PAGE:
Romance, Historical, Contemporary, Paranormal, Young Adult, Book reviews, industry news, and commentary from a reader's point of view

Google Book Settlement: The Revenue Models

The point of the Google Book Settlement is to make money. There are some that argue that it is designed to provide more access to literature than is currently being provided, but money is involved here otherwise there wouldn’t be lawsuits.

Google Book Settlement has authorized four different revenue models and contemplates others. The four approved revenue models are as follows:

  1. Advertising revenue
  2. Institutional subscriptions
  3. Consumer purchases
  4. Per page printing fees

Advertising Revenue

Through the GBKS, Google is given the right to display advertisements on "Preview Use pages and other Online Book Pages." Ads that appear on a general search results page are not considered "Advertising Use" and that money, then, is kept by Google. Revenues generated through ads within the pages of the books themselves (or ads that appear on searches within a particular book) will be shared with publishers and authors at a rate of 63% less BRR administrative fee.

Per Section 3.10(c)(iii) Google is not permitted to use "any pop-up, pop-under, or any other types  of advertisements or content of any kind" and the Registry may restrict Google’s advertising for non Registered Rightsholders if Google is using animated, audio or video ads.

Institutional Subscriptions

Institutional Subscriptions is subscription access to a database of scanned books sold to institutions. The pricing will be set by Google and the BRR. It is likely that subscriptions will be offered in full access and smaller discipline-based collection but Google intends to price the different versions so that there is an incentive to purchase the access to the entire database. Section 4.1(a)(v)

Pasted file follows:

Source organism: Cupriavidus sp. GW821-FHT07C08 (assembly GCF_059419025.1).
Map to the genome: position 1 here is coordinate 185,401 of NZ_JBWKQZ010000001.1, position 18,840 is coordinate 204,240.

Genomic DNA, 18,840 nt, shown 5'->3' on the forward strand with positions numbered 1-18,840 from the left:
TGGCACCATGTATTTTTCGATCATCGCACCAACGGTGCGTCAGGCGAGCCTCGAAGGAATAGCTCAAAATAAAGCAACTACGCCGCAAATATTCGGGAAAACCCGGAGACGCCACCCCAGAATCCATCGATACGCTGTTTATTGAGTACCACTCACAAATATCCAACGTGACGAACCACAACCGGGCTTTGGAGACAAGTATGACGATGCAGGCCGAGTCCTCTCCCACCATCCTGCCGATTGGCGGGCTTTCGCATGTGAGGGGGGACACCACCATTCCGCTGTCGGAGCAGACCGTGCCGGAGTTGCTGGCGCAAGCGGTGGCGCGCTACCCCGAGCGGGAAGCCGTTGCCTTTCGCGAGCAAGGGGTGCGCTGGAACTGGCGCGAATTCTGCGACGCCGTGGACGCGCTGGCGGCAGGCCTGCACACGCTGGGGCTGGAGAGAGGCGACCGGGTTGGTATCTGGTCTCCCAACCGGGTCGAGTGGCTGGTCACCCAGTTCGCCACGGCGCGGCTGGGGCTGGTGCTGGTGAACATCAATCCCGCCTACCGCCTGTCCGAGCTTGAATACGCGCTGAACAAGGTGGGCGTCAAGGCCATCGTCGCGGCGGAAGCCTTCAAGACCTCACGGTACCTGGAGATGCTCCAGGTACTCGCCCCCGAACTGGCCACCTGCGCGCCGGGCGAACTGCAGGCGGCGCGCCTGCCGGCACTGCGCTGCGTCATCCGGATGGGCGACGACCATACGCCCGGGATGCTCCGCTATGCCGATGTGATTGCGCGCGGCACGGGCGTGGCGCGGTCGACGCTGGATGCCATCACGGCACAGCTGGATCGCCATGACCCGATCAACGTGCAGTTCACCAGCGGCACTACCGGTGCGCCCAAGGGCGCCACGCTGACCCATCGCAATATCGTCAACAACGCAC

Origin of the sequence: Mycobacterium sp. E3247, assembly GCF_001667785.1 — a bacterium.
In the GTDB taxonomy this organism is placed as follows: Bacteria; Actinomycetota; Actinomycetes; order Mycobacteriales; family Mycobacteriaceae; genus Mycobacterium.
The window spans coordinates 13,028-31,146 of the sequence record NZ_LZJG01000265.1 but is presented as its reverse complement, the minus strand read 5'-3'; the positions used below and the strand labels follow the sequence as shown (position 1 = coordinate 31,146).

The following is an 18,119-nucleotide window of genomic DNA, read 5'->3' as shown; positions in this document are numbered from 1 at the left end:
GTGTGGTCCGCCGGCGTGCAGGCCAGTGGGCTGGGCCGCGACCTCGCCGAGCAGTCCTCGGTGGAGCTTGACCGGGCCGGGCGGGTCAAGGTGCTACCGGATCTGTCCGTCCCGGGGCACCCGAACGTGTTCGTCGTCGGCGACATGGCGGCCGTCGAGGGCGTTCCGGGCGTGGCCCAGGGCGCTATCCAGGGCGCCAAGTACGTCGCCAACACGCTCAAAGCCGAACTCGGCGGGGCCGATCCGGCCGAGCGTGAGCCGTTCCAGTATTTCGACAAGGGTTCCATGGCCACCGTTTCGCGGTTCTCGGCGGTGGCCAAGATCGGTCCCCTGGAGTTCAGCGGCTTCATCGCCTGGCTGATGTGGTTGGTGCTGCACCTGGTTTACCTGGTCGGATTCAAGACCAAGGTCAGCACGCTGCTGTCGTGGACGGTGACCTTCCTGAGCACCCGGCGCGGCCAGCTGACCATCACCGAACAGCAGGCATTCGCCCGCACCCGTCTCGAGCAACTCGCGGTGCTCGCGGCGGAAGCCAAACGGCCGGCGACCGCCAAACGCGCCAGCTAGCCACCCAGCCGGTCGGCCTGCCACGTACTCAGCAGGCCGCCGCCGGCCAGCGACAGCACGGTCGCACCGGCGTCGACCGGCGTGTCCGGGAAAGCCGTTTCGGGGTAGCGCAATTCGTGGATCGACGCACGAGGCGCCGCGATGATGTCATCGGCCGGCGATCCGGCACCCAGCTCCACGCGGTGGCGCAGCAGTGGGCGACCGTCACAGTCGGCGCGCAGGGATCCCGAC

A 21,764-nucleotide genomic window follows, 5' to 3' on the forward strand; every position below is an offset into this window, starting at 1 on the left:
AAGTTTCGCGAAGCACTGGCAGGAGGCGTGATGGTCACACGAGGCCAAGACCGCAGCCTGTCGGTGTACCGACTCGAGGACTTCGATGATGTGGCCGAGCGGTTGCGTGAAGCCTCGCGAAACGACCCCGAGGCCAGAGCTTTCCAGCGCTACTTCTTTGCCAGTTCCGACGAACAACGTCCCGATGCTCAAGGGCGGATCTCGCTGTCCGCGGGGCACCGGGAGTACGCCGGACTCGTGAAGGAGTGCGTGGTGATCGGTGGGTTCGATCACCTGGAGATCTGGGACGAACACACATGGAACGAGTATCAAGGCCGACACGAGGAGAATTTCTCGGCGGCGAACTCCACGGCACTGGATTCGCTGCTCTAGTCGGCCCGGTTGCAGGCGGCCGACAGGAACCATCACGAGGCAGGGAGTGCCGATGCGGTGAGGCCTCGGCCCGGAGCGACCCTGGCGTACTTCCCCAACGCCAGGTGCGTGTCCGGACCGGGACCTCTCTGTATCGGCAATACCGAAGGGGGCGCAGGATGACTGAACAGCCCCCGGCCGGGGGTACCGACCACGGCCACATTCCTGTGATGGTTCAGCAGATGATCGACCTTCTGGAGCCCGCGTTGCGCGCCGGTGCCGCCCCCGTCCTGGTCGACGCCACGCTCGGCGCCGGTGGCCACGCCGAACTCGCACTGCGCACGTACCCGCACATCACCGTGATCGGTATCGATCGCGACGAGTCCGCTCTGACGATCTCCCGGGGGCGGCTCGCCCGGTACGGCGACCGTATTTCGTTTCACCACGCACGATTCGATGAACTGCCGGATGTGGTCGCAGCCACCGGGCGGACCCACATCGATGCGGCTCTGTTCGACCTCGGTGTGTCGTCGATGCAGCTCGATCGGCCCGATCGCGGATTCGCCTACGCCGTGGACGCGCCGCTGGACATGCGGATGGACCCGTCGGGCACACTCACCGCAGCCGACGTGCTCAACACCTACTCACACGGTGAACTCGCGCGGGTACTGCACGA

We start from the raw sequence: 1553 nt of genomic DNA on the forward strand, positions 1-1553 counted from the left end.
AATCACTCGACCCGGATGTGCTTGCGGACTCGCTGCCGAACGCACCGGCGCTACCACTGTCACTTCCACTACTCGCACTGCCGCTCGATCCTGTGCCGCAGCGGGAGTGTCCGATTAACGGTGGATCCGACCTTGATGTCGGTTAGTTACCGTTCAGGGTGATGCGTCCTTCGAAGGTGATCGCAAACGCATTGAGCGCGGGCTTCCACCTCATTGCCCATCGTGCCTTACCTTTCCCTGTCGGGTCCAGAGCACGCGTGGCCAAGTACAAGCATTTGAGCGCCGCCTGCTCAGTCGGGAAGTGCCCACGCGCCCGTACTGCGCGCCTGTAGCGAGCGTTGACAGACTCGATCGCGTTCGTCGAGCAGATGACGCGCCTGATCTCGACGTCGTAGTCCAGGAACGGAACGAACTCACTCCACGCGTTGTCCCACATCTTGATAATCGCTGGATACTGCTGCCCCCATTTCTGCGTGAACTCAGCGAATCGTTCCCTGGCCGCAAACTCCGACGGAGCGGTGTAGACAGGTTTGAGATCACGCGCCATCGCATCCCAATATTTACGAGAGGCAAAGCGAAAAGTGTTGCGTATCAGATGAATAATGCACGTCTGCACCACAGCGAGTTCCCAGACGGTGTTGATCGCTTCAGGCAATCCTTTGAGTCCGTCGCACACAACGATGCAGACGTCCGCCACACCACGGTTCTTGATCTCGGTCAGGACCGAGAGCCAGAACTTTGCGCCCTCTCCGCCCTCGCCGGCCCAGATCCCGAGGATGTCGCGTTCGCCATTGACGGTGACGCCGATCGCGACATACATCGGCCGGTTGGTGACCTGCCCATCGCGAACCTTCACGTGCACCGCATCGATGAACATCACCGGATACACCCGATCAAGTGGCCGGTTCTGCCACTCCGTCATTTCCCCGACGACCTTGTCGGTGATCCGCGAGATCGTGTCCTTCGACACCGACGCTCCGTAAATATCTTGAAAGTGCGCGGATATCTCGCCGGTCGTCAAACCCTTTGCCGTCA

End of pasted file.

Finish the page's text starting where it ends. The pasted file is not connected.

To provide an incentive for institutions to subscribe to the entire Institutional Subscription Database, Google shall design the pricing of the different versions of the Institutional Subscription such that the price for access to the entire Institutional Subscription Database will be less than the sum of the prices for access to the discipline-based collections.

Google and the BRR will consider "the pricing of similar products and services available from third parties, the scope of Books available, the quality of the scan and the features offered as part of the Institutional Subscription." 4.1(a)(ii)

The Uses contemplated by the agreement include "view, copy/paste up to 4 pages in a single command, and print pages of a Book (no greater than 20 pages in one command), and may enable Book Annotations." All printed pages will include a visible watermark. Section 4.1(d)

Consumer Purchase

The agreement confers consumers the same use rights and restrictions as under Institutional Subscriptions including view, copy/paste, print & annotation if the latter has been permitted. Section 4.2(a).